Friday, June 24, 2011

Whipsawed by the Long Tail: How Patient Advocacy Groups May Distort Our View of Patient Customers

Advocacy groups are vocal and powerful, and you don’t want them working against you. But they don’t necessarily have the same perspectives or agendas as less connected patients.

The industry began looking tentatively at patients as customers two decades ago but it is only since the Web created virtual disease communities that we’ve been able to find and talk with patients who have obscure diseases. This is occurring just as the industry is, ironically, being forced to look for new commercial opportunities in diseases that were once regarded as not profitable enough to target in the old industry block-buster model.

The list of patient advocacy groups is long and growing now that the Web has enabled patients with exceedingly rare diseases -- for example, alpha-1 antitrypsin deficiency or rasopathies -- to assemble and find their collective voice. Current estimates place the number of “rare” diseases at about 6,000 (JAMA, June 8, 2011).

Web access has also transformed the model of traditional advocacy groups (e.g., American Heart Association, American Cancer Society) to a true community of patients who speak more directly through the organizations that represent them. The Internet makes it possible to find not only “the long tail” of small markets for commercial products (Chris Anderson, editor-in-chief of Wired), it allows isolated, geographically dispersed sufferers and treaters of better-known, more visible diseases to share stories, pool resources, and build clout.

Concentrated clusters of advocacy groups are tantalizing targets for pharmaceutical and biotech manufacturers because we gain relatively easy, inexpensive access to relevant patients as both marketing research informants and as partners for public relations and legislative lobbying. Indeed, drug manufacturers have invested heavily in collaborating with advocacy groups to the point that, in many cases, industry is the biggest supporter. An article by New York Times Reporter Gardiner Harris notes that the majority of donations made to the National Alliance for Mental Illness come from drug makers.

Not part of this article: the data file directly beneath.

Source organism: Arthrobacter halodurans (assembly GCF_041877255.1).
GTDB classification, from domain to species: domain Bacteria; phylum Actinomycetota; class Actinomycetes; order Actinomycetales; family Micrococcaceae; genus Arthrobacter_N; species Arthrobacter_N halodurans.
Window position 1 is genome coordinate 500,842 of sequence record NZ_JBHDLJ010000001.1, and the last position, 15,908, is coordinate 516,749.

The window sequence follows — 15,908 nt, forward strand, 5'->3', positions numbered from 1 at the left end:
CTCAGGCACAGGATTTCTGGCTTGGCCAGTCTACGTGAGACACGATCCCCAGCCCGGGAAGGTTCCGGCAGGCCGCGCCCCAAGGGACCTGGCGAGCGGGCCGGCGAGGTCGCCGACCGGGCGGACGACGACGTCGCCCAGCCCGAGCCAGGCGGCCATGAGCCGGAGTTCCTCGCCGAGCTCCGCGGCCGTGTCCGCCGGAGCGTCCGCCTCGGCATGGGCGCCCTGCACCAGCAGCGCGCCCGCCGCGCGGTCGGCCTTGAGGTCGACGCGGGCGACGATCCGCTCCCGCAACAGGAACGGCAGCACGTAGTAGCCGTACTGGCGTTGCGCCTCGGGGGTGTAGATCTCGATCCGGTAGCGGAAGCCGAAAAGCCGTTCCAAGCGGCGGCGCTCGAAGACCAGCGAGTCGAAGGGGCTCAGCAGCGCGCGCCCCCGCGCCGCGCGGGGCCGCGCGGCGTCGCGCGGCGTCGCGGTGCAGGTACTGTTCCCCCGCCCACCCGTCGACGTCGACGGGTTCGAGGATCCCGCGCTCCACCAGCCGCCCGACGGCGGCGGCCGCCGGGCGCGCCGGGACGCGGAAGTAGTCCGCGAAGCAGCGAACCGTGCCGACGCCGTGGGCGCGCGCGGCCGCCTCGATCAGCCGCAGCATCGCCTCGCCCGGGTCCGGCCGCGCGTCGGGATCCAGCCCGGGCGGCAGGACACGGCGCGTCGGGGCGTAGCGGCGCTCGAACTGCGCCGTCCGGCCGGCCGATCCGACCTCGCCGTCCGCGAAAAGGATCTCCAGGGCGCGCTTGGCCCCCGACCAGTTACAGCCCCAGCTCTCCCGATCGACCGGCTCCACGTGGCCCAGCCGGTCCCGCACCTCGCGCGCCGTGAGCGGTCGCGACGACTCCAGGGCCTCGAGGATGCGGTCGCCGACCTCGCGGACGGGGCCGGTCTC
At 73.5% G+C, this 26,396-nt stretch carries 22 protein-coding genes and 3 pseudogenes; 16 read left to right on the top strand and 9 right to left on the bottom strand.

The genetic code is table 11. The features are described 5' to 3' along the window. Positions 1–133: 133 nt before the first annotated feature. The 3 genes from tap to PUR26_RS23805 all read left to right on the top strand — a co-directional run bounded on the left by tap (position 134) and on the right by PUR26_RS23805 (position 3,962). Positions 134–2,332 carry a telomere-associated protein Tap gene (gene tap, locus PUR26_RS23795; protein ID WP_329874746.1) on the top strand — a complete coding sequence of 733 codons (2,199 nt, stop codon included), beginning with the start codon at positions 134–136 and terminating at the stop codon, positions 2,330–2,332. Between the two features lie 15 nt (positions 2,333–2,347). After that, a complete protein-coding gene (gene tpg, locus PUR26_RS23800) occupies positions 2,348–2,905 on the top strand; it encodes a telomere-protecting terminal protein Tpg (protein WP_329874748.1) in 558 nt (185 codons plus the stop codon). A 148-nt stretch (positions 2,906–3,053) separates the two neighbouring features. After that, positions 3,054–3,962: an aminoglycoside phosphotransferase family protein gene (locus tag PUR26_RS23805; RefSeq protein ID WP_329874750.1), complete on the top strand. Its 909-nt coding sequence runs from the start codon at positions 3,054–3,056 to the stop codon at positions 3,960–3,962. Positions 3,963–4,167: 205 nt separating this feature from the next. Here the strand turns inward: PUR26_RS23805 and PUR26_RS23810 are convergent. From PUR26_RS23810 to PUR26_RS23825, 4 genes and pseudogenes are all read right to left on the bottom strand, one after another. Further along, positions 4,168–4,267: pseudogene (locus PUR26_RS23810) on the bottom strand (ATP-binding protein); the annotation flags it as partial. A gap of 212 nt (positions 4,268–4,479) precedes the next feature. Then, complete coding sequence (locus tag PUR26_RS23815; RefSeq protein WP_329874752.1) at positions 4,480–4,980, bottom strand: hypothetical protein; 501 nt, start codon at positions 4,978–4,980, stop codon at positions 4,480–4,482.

Industry partnerships with patient advocacy groups are necessary and valuable, but they should not be assumed to be representative of the broader population of patients.

A community of people who talk a lot and form a political perspective on the world can develop orientations that are not necessarily representative of others who don’t. People who join advocacy groups may be more prepared to be defined by their disease than others, and that characteristic may have different implications for approaches to therapies, etc.

As a consequence, disproportionate reliance on advocacy groups, without corresponding investigation of the perspectives and priorities of the larger numbers of patients navigating their disease on their own, can lead us to abandon outreach to patients who are less easily accessed. And, by definition, advocacy group members are challenging to use as proxies for newly diagnosed patients who have not been in daily or weekly virtual dialogue with other patients and healthcare advocates.

By way of example, research comparing advocacy group members to representative samples of respective patients has yielded opposing conclusions about the value of patient services provided by pharmaceutical and biotechnology product manufacturers. 

The Web has certainly democratized our commercialization efforts by enfranchising patients whom we might never have heard from. But we need to be mindful that large groups of people, however they assemble, become political entities. Self-selection bias is still present whenever we tap into any community of “volunteers” and their perspectives can be shaped by community interaction.

When we attempt to forecast demand for new therapies or preferred methods of new drug delivery by vetting them through patient members of advocacy groups, we may find unrealistic expectations about those therapies, over- or understatement of interest in new options, and dismissive attitudes toward support services with real potential to advance therapy adoption and persistence.

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